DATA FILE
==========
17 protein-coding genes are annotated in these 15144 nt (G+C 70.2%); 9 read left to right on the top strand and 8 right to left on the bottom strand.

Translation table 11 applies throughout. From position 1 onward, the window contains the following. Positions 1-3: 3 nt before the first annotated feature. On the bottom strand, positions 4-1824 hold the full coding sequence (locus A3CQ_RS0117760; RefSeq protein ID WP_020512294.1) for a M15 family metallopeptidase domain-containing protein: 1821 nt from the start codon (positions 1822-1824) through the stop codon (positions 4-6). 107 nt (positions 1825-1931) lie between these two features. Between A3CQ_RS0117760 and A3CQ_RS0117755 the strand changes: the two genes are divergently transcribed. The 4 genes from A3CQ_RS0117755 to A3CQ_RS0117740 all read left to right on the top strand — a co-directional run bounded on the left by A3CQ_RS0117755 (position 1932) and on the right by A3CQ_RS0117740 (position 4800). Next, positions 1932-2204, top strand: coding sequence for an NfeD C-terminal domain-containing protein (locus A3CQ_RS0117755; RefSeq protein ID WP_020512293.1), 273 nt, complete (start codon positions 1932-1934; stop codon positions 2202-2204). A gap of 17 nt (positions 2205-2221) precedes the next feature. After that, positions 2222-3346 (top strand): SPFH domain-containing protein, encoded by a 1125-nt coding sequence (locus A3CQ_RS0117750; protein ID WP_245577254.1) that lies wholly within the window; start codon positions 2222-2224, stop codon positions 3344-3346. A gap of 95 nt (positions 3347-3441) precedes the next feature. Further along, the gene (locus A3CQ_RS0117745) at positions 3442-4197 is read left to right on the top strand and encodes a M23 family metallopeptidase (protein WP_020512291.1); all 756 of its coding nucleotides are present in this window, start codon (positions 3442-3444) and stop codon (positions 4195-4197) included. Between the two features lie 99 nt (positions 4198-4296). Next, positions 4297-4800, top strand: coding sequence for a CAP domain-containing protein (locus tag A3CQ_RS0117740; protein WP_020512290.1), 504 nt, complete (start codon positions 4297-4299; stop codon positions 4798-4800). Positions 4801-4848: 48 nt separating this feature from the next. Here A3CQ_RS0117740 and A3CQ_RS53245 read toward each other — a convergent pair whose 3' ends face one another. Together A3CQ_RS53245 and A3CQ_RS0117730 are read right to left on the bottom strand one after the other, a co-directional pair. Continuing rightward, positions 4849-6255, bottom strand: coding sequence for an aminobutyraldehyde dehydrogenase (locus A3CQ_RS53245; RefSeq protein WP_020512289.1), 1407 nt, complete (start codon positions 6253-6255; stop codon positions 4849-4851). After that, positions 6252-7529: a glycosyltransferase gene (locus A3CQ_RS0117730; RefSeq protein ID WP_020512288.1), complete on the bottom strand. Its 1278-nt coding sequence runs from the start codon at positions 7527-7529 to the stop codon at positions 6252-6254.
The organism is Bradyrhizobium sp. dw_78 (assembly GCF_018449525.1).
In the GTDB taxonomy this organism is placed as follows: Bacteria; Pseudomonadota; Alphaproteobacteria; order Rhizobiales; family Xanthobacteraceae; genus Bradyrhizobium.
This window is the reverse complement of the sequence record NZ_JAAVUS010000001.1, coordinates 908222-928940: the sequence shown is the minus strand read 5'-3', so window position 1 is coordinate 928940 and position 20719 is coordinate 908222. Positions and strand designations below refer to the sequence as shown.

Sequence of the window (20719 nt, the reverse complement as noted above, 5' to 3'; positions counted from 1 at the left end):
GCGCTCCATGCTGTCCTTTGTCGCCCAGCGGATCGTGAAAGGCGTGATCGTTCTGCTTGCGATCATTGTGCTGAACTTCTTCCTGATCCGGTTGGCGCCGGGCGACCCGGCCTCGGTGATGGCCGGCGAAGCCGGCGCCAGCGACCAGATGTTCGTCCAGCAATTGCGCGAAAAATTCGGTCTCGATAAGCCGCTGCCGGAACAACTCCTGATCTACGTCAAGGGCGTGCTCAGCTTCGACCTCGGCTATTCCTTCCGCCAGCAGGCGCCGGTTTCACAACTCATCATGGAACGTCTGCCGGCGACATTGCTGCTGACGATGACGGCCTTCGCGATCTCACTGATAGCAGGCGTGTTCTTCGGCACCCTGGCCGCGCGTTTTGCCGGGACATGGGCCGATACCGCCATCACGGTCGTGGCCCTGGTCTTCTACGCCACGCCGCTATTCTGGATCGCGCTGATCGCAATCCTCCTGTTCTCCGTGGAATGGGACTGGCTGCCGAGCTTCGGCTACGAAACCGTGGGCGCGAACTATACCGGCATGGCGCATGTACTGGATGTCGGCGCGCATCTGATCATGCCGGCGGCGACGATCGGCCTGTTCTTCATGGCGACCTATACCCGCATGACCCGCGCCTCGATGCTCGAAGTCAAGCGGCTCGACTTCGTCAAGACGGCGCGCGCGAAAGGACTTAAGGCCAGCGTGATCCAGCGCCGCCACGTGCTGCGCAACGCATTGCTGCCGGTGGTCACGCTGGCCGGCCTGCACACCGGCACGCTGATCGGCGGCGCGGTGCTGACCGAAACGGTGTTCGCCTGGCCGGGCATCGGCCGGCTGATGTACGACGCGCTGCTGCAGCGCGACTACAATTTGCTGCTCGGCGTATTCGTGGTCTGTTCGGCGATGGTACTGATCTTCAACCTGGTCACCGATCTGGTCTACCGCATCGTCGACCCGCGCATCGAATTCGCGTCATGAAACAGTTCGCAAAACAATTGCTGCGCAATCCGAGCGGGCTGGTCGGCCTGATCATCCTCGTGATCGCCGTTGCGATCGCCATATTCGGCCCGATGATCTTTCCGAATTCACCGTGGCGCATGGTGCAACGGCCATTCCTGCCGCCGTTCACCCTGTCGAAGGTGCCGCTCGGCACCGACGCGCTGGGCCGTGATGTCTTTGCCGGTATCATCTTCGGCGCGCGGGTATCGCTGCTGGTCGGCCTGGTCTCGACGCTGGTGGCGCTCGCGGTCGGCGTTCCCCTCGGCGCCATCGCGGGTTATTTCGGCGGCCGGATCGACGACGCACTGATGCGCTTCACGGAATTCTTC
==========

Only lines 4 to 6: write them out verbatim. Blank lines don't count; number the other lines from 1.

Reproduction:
In the GTDB taxonomy this organism is placed as follows: Bacteria; Pseudomonadota; Alphaproteobacteria; order Rhizobiales; family Xanthobacteraceae; genus Bradyrhizobium.
This window is the reverse complement of the sequence record NZ_JAAVUS010000001.1, coordinates 908222-928940: the sequence shown is the minus strand read 5'-3', so window position 1 is coordinate 928940 and position 20719 is coordinate 908222. Positions and strand designations below refer to the sequence as shown.

Sequence of the window (20719 nt, the reverse complement as noted above, 5' to 3'; positions counted from 1 at the left end):